“But God forbid that I should glory, save in the cross of our Lord Jesus Christ, by whom the world is crucified unto me, and I unto the world” (Gal. 6:14) .
Having exposed the motives that prompted some to insist on circumcision, Paul presents his gospel message to the Galatians one final time, though only in summary form.
For Paul, the gospel is based on two fundamental tenets: (1) the centrality of the Cross (vs. 14) and (2) the doctrine of justification (vs. 15) . In today’s study the focus is on the former.
Living in the twenty-first century, it is difficult to comprehend the shock that Paul’s comments about the Cross (Gal. 6:14) originally conveyed. Today the Cross of Christ is a common and cherished symbol that evokes positive feelings for most people. In Paul’s day, however, the Cross was not something to boast in but something to be despised. Jews found the idea of a crucified Messiah offensive, and Romans found crucifixion so repulsive that it was not even mentioned as a form of punishment suitable for a Roman citizen.
The contempt with which the ancient world looked upon the cross of Christ is clearly seen in the earliest drawing of the crucifixion on record. Dating back to the early second century, a piece of ancient graffiti depicts the crucifixion of a man with the head of a donkey. Below the cross and adjacent to a drawing of a man with his hands raised in worship, an inscription reads, “Alexander worships his god.” The point is clear: the cross of Christ is deemed ridiculous. It is in this context that Paul boldly declares that he can boast in nothing other than the cross of Christ!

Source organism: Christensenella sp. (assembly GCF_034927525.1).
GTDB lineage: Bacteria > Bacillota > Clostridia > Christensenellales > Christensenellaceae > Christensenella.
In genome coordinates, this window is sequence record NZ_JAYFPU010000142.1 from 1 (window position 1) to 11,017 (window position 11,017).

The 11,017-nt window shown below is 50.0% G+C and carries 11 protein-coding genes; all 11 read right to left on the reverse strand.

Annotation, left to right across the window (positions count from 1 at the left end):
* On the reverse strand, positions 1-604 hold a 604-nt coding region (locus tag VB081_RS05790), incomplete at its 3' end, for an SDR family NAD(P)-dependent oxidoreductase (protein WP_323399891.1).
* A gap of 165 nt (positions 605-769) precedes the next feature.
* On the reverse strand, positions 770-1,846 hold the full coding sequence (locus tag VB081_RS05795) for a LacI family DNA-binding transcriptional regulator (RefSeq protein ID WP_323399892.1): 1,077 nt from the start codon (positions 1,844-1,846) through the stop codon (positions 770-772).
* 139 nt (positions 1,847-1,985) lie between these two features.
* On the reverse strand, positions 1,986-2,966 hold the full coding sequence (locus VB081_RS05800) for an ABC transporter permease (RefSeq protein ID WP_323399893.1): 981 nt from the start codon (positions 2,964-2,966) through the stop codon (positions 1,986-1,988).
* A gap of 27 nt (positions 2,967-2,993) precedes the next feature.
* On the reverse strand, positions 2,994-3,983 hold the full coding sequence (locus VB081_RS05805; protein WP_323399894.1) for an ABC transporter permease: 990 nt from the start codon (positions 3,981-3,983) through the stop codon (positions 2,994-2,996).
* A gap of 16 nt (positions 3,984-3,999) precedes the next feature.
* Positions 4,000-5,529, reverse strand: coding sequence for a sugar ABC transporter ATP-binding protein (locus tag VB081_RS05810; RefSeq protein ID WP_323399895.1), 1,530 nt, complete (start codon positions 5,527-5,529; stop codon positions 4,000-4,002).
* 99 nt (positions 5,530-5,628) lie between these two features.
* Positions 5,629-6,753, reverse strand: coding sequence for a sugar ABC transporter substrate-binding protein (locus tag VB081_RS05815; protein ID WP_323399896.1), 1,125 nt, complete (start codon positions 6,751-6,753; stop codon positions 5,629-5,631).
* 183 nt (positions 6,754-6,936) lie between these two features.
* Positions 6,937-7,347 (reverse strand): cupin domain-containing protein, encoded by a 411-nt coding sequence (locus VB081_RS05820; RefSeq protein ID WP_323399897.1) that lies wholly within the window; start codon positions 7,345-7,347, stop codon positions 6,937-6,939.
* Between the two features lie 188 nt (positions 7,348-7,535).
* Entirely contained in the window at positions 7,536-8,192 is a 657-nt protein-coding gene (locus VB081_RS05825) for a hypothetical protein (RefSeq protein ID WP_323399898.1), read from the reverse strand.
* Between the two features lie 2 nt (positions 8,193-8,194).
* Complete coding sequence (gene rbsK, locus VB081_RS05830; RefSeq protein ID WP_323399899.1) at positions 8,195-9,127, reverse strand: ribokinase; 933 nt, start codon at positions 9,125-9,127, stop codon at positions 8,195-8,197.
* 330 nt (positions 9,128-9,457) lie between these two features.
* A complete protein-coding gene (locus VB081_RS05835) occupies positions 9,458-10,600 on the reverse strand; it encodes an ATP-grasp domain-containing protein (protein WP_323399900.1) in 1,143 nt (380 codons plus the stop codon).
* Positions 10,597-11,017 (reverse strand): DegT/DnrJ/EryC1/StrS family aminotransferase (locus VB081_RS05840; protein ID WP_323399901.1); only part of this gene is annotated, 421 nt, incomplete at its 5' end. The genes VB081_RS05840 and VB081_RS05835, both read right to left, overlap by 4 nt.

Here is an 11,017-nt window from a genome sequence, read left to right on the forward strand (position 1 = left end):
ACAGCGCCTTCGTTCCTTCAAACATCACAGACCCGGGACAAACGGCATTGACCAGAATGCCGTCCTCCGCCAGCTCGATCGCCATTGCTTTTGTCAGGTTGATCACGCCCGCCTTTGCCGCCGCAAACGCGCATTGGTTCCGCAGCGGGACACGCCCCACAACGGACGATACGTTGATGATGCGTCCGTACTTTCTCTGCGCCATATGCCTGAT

The cross of Christ changes everything for the believer. It challenges us not only to reevaluate how we view ourselves but also how we relate to the world. The world — this present evil age and all that it entails (1 John 2:16) — stands in opposition to God. Because we have died with Christ, the world no longer has the enslaving power it once held over us, and the old life that we once lived for the world is no longer. Following Paul’s analogy, the break between the believer and the world should be as if the two died to one another.
|What has the Cross done to affect your relationship to the world? What difference has it made in your life? How differently do you live now than you did before giving yourself to the Lord, who died for you?|